Americans for Job Security

From Wikipedia, the free encyclopedia
Jump to: navigation, search

Americans for Job Security (AJS) is a Virginia-based 501(c)(6) group that OpenSecrets.org describes as "a pro-Republican, pro-business organization" headed by David Carney.[1] The American Insurance Association launched the group with $1 million in seed funding in 1997. AJS runs "issue ads" that attack liberal and moderate candidates nationwide, but is not required to disclose its political contributions or expenditures.[2]

In 2002, for example, AJS ran over $1 million in ads attacking Democrat Jeanne Shaheen, who was running for the US Senate from NH in opposition to Republican John Sununu. In the 2008 rematch between Shaheen and Sununu, AJS again funded ads attacking Shaheen.[3] In 2012, it bought $8 million worth of ads opposing Obama's reelection.[4]

Complaints have been filed with the FEC stating that AJS should lose its 501(c)(6) status, which is reserved for "business leagues and trade associations" rather than groups that seek to influence elections.[5][6]

According to the organization's own website, "For more than ten years Americans for Job Security (AJS) has been at the forefront of an explosion of the marketplace of ideas. During this time AJS has put forth a pro-growth, pro-jobs message to the American people. From the beginning our message has been a simple one: free markets and pro-paycheck public policy are fundamental to building a strong economy and creating more and better paying jobs."[7]

Americans for Job Security avoids disclosure by reporting all its revenue as membership dues, although DeMaura claims there is no set membership fee and that members are not required to pay annually, which is why no dues were collected in 2007.

History and related organizations[edit]

Michael Dubke, David Carney, and several business groups helped start Americans for Job Security in 1997. Carney was political director for President George H. W. Bush, and Dubke was the first executive director and then president of Americans for Job Security until April 2008, when Stephen DeMaura, recruited by Carney, took over. The group's public address is a drop box at a United Parcel Service store in Alexandria, Virginia, but DeMaura works out of space shared with Crossroads Media and at least three other political consulting firms, including the Black Rock Group. DeMaura, a 25-year-old former executive director of the New Hampshire Republican Party who earlier started an anti-Hillary Clinton Facebook page, is the sole employee of Americans for Job Security. Dubke remains a consultant and has authority to countersign its checks. Crossroads Media also places many of the group’s ads.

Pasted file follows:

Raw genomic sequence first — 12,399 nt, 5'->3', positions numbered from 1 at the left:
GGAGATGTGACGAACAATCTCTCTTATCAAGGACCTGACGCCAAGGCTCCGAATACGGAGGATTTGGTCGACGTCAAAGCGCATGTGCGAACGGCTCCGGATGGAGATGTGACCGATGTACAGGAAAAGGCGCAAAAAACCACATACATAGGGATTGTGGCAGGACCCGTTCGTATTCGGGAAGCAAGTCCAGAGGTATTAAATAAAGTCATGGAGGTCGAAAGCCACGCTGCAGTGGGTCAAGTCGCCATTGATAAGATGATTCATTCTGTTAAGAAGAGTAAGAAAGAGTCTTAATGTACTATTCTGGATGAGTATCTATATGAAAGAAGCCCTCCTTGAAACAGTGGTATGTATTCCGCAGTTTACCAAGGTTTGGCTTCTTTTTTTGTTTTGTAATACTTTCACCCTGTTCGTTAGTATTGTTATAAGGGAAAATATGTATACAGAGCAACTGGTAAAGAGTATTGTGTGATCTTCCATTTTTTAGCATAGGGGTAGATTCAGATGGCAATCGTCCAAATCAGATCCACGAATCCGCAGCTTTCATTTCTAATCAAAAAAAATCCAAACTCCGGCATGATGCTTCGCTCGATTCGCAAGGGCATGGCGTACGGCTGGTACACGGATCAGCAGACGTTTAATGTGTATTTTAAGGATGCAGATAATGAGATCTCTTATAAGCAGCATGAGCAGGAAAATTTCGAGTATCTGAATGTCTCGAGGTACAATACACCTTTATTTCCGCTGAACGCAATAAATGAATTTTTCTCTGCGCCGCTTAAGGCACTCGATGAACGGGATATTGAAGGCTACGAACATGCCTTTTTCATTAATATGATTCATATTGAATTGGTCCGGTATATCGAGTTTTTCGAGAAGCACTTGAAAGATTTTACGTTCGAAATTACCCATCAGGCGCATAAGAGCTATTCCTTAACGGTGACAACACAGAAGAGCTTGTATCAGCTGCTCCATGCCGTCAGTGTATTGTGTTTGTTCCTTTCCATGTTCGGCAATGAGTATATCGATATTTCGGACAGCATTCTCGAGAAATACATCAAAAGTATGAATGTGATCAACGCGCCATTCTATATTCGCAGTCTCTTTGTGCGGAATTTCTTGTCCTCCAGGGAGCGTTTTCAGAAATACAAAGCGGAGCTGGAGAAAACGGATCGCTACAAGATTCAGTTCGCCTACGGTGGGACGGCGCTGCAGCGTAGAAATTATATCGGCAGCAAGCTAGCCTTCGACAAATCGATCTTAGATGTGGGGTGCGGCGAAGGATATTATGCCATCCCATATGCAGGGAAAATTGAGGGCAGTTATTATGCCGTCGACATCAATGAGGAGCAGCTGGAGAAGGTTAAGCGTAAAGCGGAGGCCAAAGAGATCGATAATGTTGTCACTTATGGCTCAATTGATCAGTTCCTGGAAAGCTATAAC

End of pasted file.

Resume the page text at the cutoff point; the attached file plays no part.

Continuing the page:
Crossroads Media is run by Dubke and Carney, and is a Republican consulting shop whose other clients include the National Republican Party, the Republican Governors Association and American Crossroads, a Karl Rove-backed group raising millions to support Republican candidates.

Black Rock Group is run by Dubke with Carl Forti, a longtime Republican operative who is political director for American Crossroads.[8]

Operation Trenchcoat[edit]

In Alaska, the Pebble Mine proposal was opposed for endangering commercial fishing, and supported for creating jobs. Alaskan financier Robert Gillam paid $2 million to join AJS, as encouraged to by Dubke, expecting the money to be used to oppose the mine. Instead, AJS passed almost all of it onto another nonprofit, Alaskans for Clean Water, set up to push a ballot initiative, Alaska Clean Water Initiative, 2008, aimed at imposing clean-water restrictions on the mine, by a group that included Art Hackney, a local Republican consultant and board member of AJS. The Alaska Public Offices Commission investigated, and AJS paid a $20,000 settlement without admitting guilt, agreeing not to help anyone make anonymous contributions in future which involved Alaska elections, but with the caveat the agreement did not apply to other states.[9]

References[edit]

External links[edit]